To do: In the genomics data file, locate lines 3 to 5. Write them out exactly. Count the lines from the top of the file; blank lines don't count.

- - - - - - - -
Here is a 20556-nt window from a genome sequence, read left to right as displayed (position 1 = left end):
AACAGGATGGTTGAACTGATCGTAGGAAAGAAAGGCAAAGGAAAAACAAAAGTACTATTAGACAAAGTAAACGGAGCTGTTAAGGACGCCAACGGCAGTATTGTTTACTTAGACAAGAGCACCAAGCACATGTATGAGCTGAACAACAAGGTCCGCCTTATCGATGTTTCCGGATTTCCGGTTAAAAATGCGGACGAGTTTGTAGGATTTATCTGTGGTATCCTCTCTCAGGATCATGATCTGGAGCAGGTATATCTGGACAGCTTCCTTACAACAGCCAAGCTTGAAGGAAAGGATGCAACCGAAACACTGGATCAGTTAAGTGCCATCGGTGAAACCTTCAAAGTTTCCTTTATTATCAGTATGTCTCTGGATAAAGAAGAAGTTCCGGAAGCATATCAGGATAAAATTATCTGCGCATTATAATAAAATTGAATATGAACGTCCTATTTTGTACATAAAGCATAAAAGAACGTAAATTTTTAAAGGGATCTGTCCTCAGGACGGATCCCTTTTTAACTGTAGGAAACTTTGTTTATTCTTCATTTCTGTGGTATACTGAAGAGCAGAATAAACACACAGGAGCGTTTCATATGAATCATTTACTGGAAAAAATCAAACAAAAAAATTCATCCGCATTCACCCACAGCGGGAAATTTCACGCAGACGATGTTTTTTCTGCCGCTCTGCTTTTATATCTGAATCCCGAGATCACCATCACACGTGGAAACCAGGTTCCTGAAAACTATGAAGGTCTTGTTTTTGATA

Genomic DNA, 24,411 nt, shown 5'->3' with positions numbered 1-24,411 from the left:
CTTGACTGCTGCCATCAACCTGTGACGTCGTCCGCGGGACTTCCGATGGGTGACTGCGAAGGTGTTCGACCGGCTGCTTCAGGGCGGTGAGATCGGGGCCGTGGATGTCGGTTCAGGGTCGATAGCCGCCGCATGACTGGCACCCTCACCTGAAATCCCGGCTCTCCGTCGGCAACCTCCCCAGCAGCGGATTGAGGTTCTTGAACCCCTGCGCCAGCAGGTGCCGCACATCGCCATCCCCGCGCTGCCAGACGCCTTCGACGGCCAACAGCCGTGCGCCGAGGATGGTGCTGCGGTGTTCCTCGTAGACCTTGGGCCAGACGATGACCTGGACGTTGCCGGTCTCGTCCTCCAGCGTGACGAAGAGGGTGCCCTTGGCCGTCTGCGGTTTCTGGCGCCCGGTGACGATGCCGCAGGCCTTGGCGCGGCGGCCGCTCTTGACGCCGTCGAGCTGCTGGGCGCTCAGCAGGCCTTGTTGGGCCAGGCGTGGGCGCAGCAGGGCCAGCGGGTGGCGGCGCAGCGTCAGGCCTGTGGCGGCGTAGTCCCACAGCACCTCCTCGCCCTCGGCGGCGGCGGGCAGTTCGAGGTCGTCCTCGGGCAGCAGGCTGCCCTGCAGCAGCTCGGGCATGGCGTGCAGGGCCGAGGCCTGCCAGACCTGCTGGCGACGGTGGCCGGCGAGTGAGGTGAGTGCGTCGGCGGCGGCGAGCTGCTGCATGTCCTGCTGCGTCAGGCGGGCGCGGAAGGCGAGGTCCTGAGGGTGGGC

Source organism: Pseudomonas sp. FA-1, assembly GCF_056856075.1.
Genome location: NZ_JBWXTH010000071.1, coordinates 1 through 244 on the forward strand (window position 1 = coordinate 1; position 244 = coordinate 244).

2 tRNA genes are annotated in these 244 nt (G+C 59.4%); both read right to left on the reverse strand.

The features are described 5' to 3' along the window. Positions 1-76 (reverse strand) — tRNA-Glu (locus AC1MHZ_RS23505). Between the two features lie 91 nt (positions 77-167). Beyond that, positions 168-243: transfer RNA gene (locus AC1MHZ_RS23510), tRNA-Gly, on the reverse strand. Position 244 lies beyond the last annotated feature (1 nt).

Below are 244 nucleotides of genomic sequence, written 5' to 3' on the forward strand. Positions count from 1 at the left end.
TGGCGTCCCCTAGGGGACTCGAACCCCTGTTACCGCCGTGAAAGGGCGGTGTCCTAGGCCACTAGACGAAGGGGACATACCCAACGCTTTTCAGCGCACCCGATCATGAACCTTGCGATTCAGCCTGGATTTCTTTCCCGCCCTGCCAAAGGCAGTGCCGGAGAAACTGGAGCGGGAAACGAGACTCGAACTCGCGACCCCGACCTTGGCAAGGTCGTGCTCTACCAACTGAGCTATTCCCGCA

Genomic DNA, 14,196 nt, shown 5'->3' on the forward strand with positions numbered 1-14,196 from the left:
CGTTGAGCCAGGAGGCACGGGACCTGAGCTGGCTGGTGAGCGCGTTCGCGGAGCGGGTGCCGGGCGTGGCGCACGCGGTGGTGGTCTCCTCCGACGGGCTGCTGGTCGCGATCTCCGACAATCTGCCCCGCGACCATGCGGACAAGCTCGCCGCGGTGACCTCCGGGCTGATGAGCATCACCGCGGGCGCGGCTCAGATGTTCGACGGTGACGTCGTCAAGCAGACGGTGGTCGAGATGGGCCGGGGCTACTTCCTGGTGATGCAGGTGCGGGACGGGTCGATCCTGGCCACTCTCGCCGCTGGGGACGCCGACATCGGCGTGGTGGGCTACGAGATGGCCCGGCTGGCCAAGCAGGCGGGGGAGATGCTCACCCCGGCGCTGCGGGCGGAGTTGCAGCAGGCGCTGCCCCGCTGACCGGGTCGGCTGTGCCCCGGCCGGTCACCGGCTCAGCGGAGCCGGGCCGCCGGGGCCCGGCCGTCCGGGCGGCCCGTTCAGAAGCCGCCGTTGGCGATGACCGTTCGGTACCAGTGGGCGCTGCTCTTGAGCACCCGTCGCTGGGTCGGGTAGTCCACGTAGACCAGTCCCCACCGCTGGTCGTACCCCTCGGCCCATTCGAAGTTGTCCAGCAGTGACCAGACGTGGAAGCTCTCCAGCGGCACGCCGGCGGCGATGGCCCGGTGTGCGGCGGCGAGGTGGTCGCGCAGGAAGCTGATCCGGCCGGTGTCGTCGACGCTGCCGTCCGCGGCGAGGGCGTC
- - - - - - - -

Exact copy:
Genomic DNA, 24,411 nt, shown 5'->3' with positions numbered 1-24,411 from the left:
CTTGACTGCTGCCATCAACCTGTGACGTCGTCCGCGGGACTTCCGATGGGTGACTGCGAAGGTGTTCGACCGGCTGCTTCAGGGCGGTGAGATCGGGGCCGTGGATGTCGGTTCAGGGTCGATAGCCGCCGCATGACTGGCACCCTCACCTGAAATCCCGGCTCTCCGTCGGCAACCTCCCCAGCAGCGGATTGAGGTTCTTGAACCCCTGCGCCAGCAGGTGCCGCACATCGCCATCCCCGCGCTGCCAGACGCCTTCGACGGCCAACAGCCGTGCGCCGAGGATGGTGCTGCGGTGTTCCTCGTAGACCTTGGGCCAGACGATGACCTGGACGTTGCCGGTCTCGTCCTCCAGCGTGACGAAGAGGGTGCCCTTGGCCGTCTGCGGTTTCTGGCGCCCGGTGACGATGCCGCAGGCCTTGGCGCGGCGGCCGCTCTTGACGCCGTCGAGCTGCTGGGCGCTCAGCAGGCCTTGTTGGGCCAGGCGTGGGCGCAGCAGGGCCAGCGGGTGGCGGCGCAGCGTCAGGCCTGTGGCGGCGTAGTCCCACAGCACCTCCTCGCCCTCGGCGGCGGCGGGCAGTTCGAGGTCGTCCTCGGGCAGCAGGCTGCCCTGCAGCAGCTCGGGCATGGCGTGCAGGGCCGAGGCCTGCCAGACCTGCTGGCGACGGTGGCCGGCGAGTGAGGTGAGTGCGTCGGCGGCGGCGAGCTGCTGCATGTCCTGCTGCGTCAGGCGGGCGCGGAAGGCGAGGTCCTGAGGGTGGGC

Source organism: Pseudomonas sp. FA-1, assembly GCF_056856075.1.